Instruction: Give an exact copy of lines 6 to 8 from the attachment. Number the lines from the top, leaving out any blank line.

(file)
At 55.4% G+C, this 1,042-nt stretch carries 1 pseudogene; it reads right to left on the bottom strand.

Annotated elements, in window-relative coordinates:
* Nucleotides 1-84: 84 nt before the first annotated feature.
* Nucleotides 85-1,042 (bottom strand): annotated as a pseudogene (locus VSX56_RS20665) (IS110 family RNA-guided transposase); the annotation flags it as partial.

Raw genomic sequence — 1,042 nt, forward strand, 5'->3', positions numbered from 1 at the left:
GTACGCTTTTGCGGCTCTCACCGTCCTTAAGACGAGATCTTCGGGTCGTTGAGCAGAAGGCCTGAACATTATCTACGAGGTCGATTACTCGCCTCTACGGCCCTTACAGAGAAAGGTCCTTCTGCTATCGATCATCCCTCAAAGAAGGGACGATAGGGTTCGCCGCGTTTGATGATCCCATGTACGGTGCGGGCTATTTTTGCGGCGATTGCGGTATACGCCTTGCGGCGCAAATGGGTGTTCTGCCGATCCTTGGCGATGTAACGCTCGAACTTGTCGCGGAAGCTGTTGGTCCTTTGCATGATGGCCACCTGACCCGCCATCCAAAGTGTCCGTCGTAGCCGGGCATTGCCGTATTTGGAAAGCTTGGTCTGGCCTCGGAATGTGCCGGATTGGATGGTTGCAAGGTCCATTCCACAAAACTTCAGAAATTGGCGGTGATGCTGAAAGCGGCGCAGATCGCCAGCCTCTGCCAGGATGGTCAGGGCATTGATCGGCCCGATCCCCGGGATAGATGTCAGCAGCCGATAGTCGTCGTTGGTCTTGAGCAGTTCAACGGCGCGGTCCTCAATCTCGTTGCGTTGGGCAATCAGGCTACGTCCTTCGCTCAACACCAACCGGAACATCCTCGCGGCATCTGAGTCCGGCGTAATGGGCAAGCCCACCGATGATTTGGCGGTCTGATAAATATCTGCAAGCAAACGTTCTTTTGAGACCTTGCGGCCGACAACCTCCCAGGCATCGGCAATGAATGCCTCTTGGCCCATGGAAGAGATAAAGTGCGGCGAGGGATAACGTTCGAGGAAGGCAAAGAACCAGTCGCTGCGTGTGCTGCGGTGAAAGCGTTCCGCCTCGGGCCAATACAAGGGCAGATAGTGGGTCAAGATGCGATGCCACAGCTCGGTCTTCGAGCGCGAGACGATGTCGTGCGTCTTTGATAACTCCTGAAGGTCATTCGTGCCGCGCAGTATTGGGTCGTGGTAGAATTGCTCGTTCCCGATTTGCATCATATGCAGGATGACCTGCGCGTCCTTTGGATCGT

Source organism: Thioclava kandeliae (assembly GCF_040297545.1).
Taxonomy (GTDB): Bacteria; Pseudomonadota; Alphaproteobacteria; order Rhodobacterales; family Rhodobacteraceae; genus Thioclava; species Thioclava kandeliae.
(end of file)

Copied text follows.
GTACGCTTTTGCGGCTCTCACCGTCCTTAAGACGAGATCTTCGGGTCGTTGAGCAGAAGGCCTGAACATTATCTACGAGGTCGATTACTCGCCTCTACGGCCCTTACAGAGAAAGGTCCTTCTGCTATCGATCATCCCTCAAAGAAGGGACGATAGGGTTCGCCGCGTTTGATGATCCCATGTACGGTGCGGGCTATTTTTGCGGCGATTGCGGTATACGCCTTGCGGCGCAAATGGGTGTTCTGCCGATCCTTGGCGATGTAACGCTCGAACTTGTCGCGGAAGCTGTTGGTCCTTTGCATGATGGCCACCTGACCCGCCATCCAAAGTGTCCGTCGTAGCCGGGCATTGCCGTATTTGGAAAGCTTGGTCTGGCCTCGGAATGTGCCGGATTGGATGGTTGCAAGGTCCATTCCACAAAACTTCAGAAATTGGCGGTGATGCTGAAAGCGGCGCAGATCGCCAGCCTCTGCCAGGATGGTCAGGGCATTGATCGGCCCGATCCCCGGGATAGATGTCAGCAGCCGATAGTCGTCGTTGGTCTTGAGCAGTTCAACGGCGCGGTCCTCAATCTCGTTGCGTTGGGCAATCAGGCTACGTCCTTCGCTCAACACCAACCGGAACATCCTCGCGGCATCTGAGTCCGGCGTAATGGGCAAGCCCACCGATGATTTGGCGGTCTGATAAATATCTGCAAGCAAACGTTCTTTTGAGACCTTGCGGCCGACAACCTCCCAGGCATCGGCAATGAATGCCTCTTGGCCCATGGAAGAGATAAAGTGCGGCGAGGGATAACGTTCGAGGAAGGCAAAGAACCAGTCGCTGCGTGTGCTGCGGTGAAAGCGTTCCGCCTCGGGCCAATACAAGGGCAGATAGTGGGTCAAGATGCGATGCCACAGCTCGGTCTTCGAGCGCGAGACGATGTCGTGCGTCTTTGATAACTCCTGAAGGTCATTCGTGCCGCGCAGTATTGGGTCGTGGTAGAATTGCTCGTTCCCGATTTGCATCATATGCAGGATGACCTGCGCGTCCTTTGGATCGT

Source organism: Thioclava kandeliae (assembly GCF_040297545.1).
Taxonomy (GTDB): Bacteria; Pseudomonadota; Alphaproteobacteria; order Rhodobacterales; family Rhodobacteraceae; genus Thioclava; species Thioclava kandeliae.